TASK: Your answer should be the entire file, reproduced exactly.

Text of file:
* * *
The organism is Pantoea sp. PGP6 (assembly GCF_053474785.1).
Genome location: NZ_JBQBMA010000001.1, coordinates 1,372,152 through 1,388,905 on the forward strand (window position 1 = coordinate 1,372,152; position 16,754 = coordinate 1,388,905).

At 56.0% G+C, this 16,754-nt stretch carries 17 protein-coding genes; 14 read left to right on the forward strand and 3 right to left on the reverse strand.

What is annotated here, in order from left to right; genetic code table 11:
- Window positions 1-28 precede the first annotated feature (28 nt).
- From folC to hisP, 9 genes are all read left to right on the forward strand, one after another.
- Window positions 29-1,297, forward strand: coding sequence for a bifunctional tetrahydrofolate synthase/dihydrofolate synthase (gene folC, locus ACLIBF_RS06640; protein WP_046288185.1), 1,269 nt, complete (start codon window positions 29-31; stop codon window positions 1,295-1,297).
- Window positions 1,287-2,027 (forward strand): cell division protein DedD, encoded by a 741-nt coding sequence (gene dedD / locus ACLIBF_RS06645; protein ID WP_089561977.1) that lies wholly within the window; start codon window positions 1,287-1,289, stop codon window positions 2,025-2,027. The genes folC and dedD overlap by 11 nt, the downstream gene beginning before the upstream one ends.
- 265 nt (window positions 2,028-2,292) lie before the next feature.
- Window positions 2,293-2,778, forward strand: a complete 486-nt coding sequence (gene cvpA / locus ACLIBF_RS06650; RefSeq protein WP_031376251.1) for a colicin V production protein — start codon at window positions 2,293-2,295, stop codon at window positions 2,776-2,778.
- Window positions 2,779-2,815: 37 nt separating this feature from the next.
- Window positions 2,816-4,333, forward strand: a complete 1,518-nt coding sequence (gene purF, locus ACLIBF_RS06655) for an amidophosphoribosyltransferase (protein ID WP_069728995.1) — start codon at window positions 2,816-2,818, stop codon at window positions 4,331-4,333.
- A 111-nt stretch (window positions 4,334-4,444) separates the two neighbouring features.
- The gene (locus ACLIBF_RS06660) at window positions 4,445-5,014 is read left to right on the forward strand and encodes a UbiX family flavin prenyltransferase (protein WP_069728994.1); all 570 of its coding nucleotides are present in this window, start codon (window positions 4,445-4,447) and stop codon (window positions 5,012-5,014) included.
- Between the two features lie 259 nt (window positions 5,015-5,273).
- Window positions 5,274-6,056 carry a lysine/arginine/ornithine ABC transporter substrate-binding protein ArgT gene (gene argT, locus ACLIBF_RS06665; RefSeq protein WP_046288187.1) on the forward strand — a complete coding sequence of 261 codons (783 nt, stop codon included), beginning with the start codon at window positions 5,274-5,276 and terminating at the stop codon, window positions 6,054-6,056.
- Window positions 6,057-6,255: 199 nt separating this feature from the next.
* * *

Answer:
The organism is Pantoea sp. PGP6 (assembly GCF_053474785.1).
Genome location: NZ_JBQBMA010000001.1, coordinates 1,372,152 through 1,388,905 on the forward strand (window position 1 = coordinate 1,372,152; position 16,754 = coordinate 1,388,905).

At 56.0% G+C, this 16,754-nt stretch carries 17 protein-coding genes; 14 read left to right on the forward strand and 3 right to left on the reverse strand.

What is annotated here, in order from left to right; genetic code table 11:
- Window positions 1-28 precede the first annotated feature (28 nt).
- From folC to hisP, 9 genes are all read left to right on the forward strand, one after another.
- Window positions 29-1,297, forward strand: coding sequence for a bifunctional tetrahydrofolate synthase/dihydrofolate synthase (gene folC, locus ACLIBF_RS06640; protein WP_046288185.1), 1,269 nt, complete (start codon window positions 29-31; stop codon window positions 1,295-1,297).
- Window positions 1,287-2,027 (forward strand): cell division protein DedD, encoded by a 741-nt coding sequence (gene dedD / locus ACLIBF_RS06645; protein ID WP_089561977.1) that lies wholly within the window; start codon window positions 1,287-1,289, stop codon window positions 2,025-2,027. The genes folC and dedD overlap by 11 nt, the downstream gene beginning before the upstream one ends.
- 265 nt (window positions 2,028-2,292) lie before the next feature.
- Window positions 2,293-2,778, forward strand: a complete 486-nt coding sequence (gene cvpA / locus ACLIBF_RS06650; RefSeq protein WP_031376251.1) for a colicin V production protein — start codon at window positions 2,293-2,295, stop codon at window positions 2,776-2,778.
- Window positions 2,779-2,815: 37 nt separating this feature from the next.
- Window positions 2,816-4,333, forward strand: a complete 1,518-nt coding sequence (gene purF, locus ACLIBF_RS06655) for an amidophosphoribosyltransferase (protein ID WP_069728995.1) — start codon at window positions 2,816-2,818, stop codon at window positions 4,331-4,333.
- A 111-nt stretch (window positions 4,334-4,444) separates the two neighbouring features.
- The gene (locus ACLIBF_RS06660) at window positions 4,445-5,014 is read left to right on the forward strand and encodes a UbiX family flavin prenyltransferase (protein WP_069728994.1); all 570 of its coding nucleotides are present in this window, start codon (window positions 4,445-4,447) and stop codon (window positions 5,012-5,014) included.
- Between the two features lie 259 nt (window positions 5,015-5,273).
- Window positions 5,274-6,056 carry a lysine/arginine/ornithine ABC transporter substrate-binding protein ArgT gene (gene argT, locus ACLIBF_RS06665; RefSeq protein WP_046288187.1) on the forward strand — a complete coding sequence of 261 codons (783 nt, stop codon included), beginning with the start codon at window positions 5,274-5,276 and terminating at the stop codon, window positions 6,054-6,056.
- Window positions 6,057-6,255: 199 nt separating this feature from the next.